How does Shakespeare use language to convey Enobarbus’s wonder at Cleopatra and her effect on her environment and on Antony?
Antony and Cleopatra is an historical tragedy by William Shakespeare first performed in the early 1600’s. Cleopatra, one of the most seductive women of all time, renowned for her allure was Queen of Egypt and a lover of Julius Ceasar. She was very aware of her beauty and used it to toy with many men. One of these was Mark Antony – a Roman leader and one of the Triumvirates (one of three rulers of Rome alongside Julius Ceasar). At the time Egypt was under Roman rule having been conquered by their great armies. In Act Two, Scene Two Enobarbus is sitting at a table with two other Roman men (Agrippa and Mecaenas). They are both confused and curious as to Antony’s behaviour around Cleopatra. Enobarbus is attempting to explain why Antony appears to be acting like a fool rather than as a leader of Rome.
Enobarbus makes it quite clear that, in his opinion, Antony fell in love with Cleopatra the first moment he laid eyes on her, “She pursed up his heart upon the river of Cydnus.” Her “triumphant” demeanour appears to have captivated Antony even before they had met and Enobarbus conveys that wonder through his vivid language.
This is a preview of the whole essay
Through Enobarbus Shakespeare conveys to the audience that she is a regal and powerful woman, “The barge she sat in, like a burnish’d throne, burn’d on the water . . . purple the sails.” The sight of luxury and royalty would have had an amorous effect on the poor people of Egypt as they were not used to seeing such things. The references to heat i.e. burn’d, to which the Egyptians were very used to with the sun beating down each day, conveys the fact that Cleopatra is hot i.e. sexy and exotic. It also gives me the impression that, whilst she may be beautiful surrounded by her gold and silver, you may be burned if you get too close, but this is something that Antony appears to find attractive. “The oars were silver, which to the tune of flutes kept stroke.” This quote conveys to me that Cleopatra could have had an innocent side or at least tried to portray this through a beautiful, peaceful sound.
Cleopatra creates atmosphere merely by being so beautiful and rich, “and so perfumed that the winds were love-sick with them.” The smell from the perfumed sails would have resonated in people’s nostrils. They would know when she was approaching and when she had previously been purely by the smell.
Through Enobarbus Shakespeare conveys his sense of awe at her appearance through both her posture and her clothes, “She did lie in her pavilion – cloth of gold of tissue.” By lying down she conveyed the position of master over slaves, wanting for nothing and reemphasising her power. Comparing her clothes to tissue conveyed that they were flimsy and possibly see-through, which would have made her very sexy and alluring. Also, comparing Cleopatra to Venus, the Roman God of love, holds her in the same vein as a god, “O’er picturing that Venus where we see the fancy outwork nature.”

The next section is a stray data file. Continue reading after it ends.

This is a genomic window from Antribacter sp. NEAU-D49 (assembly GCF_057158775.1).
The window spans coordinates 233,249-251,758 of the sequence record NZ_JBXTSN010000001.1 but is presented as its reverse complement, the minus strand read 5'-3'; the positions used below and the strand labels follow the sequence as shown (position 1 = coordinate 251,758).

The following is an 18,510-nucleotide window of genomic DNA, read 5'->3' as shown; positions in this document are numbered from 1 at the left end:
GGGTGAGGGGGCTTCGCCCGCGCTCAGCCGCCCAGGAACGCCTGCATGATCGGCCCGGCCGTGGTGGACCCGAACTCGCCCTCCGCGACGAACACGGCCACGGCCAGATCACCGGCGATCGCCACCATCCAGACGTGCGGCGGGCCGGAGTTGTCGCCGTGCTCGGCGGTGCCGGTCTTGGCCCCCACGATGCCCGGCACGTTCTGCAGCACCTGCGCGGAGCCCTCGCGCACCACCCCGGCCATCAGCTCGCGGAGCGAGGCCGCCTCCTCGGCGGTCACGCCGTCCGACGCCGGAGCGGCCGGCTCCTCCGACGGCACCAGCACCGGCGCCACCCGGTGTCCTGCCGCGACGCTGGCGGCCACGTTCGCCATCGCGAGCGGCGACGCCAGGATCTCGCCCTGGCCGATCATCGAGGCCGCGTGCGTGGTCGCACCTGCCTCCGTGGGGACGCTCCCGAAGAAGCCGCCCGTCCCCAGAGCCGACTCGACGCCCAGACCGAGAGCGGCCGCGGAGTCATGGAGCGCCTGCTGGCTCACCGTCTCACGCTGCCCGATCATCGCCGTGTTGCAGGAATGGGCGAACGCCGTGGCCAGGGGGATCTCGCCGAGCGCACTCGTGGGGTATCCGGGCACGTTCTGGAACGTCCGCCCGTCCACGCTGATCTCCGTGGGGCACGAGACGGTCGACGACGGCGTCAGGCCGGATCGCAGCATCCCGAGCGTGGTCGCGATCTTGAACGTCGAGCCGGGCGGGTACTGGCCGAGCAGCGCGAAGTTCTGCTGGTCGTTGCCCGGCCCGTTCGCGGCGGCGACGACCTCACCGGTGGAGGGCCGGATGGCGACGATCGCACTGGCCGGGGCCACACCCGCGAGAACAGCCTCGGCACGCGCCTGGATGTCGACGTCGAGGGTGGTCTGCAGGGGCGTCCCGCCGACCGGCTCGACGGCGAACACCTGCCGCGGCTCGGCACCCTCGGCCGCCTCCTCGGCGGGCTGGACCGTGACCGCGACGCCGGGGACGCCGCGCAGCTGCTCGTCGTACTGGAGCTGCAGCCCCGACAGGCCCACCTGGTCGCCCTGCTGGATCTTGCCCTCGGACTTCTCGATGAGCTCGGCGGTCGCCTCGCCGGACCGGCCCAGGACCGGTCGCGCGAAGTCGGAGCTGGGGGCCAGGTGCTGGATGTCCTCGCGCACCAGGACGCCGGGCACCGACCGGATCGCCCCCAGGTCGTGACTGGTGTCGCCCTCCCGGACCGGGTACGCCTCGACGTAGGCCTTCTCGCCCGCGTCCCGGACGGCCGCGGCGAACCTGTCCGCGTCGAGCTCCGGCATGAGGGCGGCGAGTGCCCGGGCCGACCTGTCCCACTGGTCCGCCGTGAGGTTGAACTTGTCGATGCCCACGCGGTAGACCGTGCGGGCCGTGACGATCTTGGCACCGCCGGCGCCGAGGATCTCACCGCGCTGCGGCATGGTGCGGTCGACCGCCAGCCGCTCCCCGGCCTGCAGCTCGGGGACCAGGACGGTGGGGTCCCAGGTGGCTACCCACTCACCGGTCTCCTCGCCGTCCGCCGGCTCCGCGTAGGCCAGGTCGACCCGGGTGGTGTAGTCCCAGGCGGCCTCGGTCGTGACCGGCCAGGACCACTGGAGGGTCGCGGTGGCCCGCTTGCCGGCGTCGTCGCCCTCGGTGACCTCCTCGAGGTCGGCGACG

Agrippa appears to act in a jealous way, “O, rare for Antony!” as if suggesting that the Roman leader was extremely fortunate to be receiving Cleopatra’s attention. Although Agrippa later conveys her uniqueness among her race, “Rare Egyptian!” his jealously later raises its ugly head again when he appears to question her character, “Royal wench!” Initially Agrippa appears to understand why Antony had fallen head over heels for Cleopatra, but is then reduced to name calling.
Cleopatra’s servants are described as mermaids, “A seeming mermaid steers the silken tackle.” and cupids, “Stood pretty dimpled boys, like smiling Cupids.” Mermaids our beautiful creatures, which legend says bewitch ordinary folk and tempt them to join them at sea. This can be compared to Cleopatra tempting and alluring Antony. Cupids are the sign of love and they can also make people fall in love – just like Antony and Cleopatra.
Cleopatra’s cleverly orchestrated arrival effect the environment in several ways. The strong smell of the perfume creates a pleasant atmosphere and the sweet sounding flutes are very satisfying to the ear. The people are not only captivated by the smells and the sounds but also by the amazing sight of the regal colours, throne-like barge and the entourage of servants. Antony himself is drawn in by her beauty and, no doubt, the fact that she is wearing very little at all! He is also intrigued by the fact that everyone has gone to see Cleopatra’s arrival rather than going to greet him.
Enobarbus informs us that Cleopatra once hopped through the streets, “I saw her once hop forty paces and having lost her breath, she spoke and panted, that she did make defect perfection and breathless, power breathe forth.” He conveys to us that she is a beautiful and sexy queen – and she knows it! This is clearly demonstrated in the way that she teases Antony both in her behaviour and by the fact that she refuses his invitation (a girl had never said no to a Roman warlord before). She is truly a “Royal Wench”!
In this short piece of writing Shakespeare clearly uses Enobarbus to convey Cleopatra’s wonder and the effect this has on the environment and Antony. Despite the fact that in Shakespeare’s time language was the only tool available to create special effects, he uses this so well that the reader is transported back in time and made to feel that he was actually there experiencing the vivid colours and great detail. The words appear to bring the story to life and captivate the reader.
1st Draft as at 12/12/2006